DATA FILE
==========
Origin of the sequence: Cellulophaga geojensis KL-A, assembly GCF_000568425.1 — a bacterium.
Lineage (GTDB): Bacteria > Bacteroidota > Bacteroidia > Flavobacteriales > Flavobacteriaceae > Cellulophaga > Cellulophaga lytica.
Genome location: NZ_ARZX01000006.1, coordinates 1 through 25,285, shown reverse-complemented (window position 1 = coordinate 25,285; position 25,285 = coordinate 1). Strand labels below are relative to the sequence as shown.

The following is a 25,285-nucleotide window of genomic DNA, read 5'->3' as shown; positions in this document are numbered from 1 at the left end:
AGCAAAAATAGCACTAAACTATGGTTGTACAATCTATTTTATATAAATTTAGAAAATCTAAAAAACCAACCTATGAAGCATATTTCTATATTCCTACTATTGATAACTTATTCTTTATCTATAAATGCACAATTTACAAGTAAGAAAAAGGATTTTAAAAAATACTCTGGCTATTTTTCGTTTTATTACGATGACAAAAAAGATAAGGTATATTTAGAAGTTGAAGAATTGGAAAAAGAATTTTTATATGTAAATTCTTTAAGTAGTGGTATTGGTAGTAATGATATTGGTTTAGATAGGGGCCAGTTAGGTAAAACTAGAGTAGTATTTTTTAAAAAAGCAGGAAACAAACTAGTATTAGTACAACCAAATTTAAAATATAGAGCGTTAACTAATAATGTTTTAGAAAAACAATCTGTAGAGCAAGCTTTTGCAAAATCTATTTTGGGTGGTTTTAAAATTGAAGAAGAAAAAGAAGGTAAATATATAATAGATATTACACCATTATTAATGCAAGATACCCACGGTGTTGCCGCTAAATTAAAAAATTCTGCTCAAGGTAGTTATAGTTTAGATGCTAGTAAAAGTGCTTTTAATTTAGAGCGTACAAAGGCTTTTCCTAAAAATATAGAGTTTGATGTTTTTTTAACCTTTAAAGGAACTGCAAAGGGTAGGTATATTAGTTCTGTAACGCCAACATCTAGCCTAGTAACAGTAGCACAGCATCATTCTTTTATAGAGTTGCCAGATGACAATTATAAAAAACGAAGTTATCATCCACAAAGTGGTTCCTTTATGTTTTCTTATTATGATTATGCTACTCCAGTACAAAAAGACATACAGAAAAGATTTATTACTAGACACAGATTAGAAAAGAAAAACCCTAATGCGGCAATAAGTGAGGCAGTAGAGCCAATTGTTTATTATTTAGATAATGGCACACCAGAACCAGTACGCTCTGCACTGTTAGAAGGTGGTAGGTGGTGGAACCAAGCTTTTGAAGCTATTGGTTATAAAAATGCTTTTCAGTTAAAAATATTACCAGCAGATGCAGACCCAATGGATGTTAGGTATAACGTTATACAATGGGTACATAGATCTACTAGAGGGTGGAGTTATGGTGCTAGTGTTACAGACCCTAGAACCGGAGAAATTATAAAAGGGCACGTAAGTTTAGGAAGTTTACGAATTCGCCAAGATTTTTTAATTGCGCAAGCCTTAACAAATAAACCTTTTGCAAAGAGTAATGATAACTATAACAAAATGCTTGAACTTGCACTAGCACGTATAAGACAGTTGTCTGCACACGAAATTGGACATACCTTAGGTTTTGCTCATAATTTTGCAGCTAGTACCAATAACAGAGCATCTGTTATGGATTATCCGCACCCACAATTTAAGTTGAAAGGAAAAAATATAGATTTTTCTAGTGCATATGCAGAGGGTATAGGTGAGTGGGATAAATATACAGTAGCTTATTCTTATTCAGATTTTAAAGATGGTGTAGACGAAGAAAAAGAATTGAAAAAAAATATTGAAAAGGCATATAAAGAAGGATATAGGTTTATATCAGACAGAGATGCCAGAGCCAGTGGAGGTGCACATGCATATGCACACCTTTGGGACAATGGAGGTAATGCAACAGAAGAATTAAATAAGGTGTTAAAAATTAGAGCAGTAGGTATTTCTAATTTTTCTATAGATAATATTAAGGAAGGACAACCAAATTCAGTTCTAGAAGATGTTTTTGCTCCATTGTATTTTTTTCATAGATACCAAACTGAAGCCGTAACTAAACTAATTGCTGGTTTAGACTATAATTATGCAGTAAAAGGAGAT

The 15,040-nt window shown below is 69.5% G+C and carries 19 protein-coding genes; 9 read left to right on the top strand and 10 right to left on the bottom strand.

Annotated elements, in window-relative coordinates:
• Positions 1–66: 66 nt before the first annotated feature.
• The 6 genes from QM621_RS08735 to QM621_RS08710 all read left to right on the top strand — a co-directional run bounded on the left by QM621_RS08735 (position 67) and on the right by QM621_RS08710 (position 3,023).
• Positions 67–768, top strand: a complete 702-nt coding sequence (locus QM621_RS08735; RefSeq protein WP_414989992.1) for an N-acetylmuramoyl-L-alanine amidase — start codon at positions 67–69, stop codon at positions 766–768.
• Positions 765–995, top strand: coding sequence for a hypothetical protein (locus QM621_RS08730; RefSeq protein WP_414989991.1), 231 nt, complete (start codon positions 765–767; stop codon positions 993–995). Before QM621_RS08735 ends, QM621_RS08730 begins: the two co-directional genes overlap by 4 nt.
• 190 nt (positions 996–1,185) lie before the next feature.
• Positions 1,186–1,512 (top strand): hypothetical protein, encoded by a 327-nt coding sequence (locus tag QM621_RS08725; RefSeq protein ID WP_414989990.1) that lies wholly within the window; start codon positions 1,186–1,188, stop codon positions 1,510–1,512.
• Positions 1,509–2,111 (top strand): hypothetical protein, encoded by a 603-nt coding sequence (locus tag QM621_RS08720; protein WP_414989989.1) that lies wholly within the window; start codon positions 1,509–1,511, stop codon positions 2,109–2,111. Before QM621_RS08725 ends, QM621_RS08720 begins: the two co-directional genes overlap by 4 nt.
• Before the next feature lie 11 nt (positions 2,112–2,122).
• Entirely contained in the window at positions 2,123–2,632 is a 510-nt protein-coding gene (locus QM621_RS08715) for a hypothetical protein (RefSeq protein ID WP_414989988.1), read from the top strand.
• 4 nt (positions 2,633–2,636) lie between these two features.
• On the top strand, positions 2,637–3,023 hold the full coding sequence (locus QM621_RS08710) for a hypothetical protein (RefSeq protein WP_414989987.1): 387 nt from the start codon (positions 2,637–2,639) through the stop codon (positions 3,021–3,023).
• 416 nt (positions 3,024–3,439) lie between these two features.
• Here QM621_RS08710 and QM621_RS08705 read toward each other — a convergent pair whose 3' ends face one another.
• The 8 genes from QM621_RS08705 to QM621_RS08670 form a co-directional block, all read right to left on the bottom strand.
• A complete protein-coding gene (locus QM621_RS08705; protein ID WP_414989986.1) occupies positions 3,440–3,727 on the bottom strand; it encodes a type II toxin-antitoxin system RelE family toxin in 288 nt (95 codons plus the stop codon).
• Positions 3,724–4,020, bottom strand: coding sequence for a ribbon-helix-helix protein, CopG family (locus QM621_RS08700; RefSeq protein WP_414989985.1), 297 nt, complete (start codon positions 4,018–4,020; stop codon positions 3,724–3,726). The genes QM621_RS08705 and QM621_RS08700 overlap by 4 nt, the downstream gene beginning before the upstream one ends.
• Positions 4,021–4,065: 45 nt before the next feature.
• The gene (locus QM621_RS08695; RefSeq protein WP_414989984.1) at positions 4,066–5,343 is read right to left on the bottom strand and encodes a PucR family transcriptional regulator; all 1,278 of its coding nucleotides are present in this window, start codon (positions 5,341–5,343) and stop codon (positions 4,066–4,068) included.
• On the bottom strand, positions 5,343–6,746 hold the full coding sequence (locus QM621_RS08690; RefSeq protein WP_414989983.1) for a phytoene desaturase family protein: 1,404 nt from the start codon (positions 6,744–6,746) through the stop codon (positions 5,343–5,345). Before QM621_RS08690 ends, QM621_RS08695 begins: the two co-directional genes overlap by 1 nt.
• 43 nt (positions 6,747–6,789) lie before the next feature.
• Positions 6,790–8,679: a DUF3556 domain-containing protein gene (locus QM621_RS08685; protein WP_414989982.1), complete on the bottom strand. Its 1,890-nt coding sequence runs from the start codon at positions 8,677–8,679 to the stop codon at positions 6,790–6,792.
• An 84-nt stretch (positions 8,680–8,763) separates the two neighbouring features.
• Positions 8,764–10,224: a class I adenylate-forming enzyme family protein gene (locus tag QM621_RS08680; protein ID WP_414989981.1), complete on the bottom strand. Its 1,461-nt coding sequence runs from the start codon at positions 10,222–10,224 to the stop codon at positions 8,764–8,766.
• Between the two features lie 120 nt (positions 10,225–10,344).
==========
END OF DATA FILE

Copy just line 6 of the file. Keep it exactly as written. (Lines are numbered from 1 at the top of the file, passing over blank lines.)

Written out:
The 15,040-nt window shown below is 69.5% G+C and carries 19 protein-coding genes; 9 read left to right on the top strand and 10 right to left on the bottom strand.